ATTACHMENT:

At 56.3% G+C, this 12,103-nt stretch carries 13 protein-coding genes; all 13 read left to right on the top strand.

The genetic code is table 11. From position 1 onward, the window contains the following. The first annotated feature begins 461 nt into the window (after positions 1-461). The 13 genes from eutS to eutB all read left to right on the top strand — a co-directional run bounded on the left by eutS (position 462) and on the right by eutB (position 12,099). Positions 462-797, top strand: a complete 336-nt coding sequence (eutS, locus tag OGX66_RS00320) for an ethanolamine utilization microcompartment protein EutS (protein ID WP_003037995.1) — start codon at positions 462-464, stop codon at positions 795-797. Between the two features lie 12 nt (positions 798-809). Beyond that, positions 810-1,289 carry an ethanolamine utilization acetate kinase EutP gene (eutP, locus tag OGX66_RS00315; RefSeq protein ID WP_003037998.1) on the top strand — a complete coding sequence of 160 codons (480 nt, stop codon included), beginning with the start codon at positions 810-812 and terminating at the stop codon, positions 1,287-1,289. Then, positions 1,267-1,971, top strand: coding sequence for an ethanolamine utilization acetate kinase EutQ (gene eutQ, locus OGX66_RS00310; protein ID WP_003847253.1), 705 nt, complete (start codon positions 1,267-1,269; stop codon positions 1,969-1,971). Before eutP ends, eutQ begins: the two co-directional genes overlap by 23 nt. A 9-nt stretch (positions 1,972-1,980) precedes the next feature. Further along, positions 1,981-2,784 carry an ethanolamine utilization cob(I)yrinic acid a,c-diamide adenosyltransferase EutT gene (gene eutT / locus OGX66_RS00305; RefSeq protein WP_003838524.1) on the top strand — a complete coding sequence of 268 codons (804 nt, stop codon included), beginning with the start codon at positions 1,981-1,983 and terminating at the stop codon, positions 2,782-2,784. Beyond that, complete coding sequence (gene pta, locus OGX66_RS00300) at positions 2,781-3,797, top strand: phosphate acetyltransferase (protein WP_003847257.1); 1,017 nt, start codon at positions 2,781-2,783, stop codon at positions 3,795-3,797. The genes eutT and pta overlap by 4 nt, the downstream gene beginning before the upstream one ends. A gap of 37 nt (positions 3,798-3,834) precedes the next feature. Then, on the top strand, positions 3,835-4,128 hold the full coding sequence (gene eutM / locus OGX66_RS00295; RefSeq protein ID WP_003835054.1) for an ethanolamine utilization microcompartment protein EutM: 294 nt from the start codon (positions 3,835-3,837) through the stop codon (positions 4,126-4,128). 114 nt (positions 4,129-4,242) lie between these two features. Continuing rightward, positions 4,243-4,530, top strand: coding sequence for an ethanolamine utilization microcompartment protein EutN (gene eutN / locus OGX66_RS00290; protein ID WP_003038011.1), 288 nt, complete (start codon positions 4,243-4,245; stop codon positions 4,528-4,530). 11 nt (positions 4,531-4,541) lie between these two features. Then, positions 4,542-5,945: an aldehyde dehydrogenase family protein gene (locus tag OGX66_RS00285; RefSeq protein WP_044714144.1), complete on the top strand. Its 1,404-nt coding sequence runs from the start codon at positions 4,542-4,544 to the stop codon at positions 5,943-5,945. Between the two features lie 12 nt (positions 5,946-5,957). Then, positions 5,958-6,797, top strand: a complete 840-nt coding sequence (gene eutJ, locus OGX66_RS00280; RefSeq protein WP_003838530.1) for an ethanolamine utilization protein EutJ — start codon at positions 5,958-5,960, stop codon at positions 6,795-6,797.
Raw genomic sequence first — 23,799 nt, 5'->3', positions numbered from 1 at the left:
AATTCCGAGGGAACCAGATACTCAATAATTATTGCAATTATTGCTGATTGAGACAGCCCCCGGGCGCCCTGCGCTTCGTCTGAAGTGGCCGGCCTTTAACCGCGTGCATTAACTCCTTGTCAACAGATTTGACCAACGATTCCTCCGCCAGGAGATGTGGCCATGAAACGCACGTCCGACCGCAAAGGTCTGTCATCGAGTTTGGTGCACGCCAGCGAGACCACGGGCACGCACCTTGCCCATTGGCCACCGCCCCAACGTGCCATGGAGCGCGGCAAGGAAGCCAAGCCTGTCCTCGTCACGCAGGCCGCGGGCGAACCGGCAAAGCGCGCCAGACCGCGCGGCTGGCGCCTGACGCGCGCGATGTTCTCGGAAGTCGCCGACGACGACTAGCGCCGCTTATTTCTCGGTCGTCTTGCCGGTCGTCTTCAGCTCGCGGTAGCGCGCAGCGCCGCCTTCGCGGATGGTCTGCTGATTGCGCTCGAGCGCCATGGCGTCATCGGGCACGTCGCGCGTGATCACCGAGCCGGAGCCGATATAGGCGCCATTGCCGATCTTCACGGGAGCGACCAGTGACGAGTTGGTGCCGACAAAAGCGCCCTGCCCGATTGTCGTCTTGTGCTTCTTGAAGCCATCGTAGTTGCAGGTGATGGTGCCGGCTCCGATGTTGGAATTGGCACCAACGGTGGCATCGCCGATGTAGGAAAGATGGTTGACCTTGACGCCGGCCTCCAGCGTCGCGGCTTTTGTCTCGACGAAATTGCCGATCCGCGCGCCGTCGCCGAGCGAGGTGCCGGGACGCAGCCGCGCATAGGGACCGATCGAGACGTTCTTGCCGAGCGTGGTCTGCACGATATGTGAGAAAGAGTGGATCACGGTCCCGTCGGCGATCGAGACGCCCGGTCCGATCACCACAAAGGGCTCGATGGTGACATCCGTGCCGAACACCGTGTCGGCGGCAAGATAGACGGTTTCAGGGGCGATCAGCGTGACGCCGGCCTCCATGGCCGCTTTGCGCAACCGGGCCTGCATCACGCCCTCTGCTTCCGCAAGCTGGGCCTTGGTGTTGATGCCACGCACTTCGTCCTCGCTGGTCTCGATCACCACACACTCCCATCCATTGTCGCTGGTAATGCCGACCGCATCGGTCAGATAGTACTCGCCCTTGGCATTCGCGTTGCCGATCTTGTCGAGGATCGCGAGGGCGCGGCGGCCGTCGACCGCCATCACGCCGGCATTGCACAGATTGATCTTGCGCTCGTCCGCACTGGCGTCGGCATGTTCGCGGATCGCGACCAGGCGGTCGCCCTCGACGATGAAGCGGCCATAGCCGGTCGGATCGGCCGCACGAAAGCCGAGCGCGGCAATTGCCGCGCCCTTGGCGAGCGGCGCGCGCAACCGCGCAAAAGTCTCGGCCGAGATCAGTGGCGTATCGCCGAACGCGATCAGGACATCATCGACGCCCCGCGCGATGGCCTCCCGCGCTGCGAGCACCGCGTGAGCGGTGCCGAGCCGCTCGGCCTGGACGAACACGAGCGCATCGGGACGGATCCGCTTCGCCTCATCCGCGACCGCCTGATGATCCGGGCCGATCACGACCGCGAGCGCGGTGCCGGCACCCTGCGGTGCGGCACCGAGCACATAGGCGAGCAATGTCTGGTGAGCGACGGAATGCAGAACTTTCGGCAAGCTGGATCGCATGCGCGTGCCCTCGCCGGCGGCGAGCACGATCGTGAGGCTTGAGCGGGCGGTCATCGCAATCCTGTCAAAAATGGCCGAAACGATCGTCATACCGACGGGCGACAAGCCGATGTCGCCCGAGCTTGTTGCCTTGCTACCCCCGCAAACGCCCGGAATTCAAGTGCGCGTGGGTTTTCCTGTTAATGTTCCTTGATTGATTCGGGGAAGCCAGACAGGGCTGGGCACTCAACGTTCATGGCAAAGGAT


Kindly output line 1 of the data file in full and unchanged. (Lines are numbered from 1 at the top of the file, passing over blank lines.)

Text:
At 56.3% G+C, this 12,103-nt stretch carries 13 protein-coding genes; all 13 read left to right on the top strand.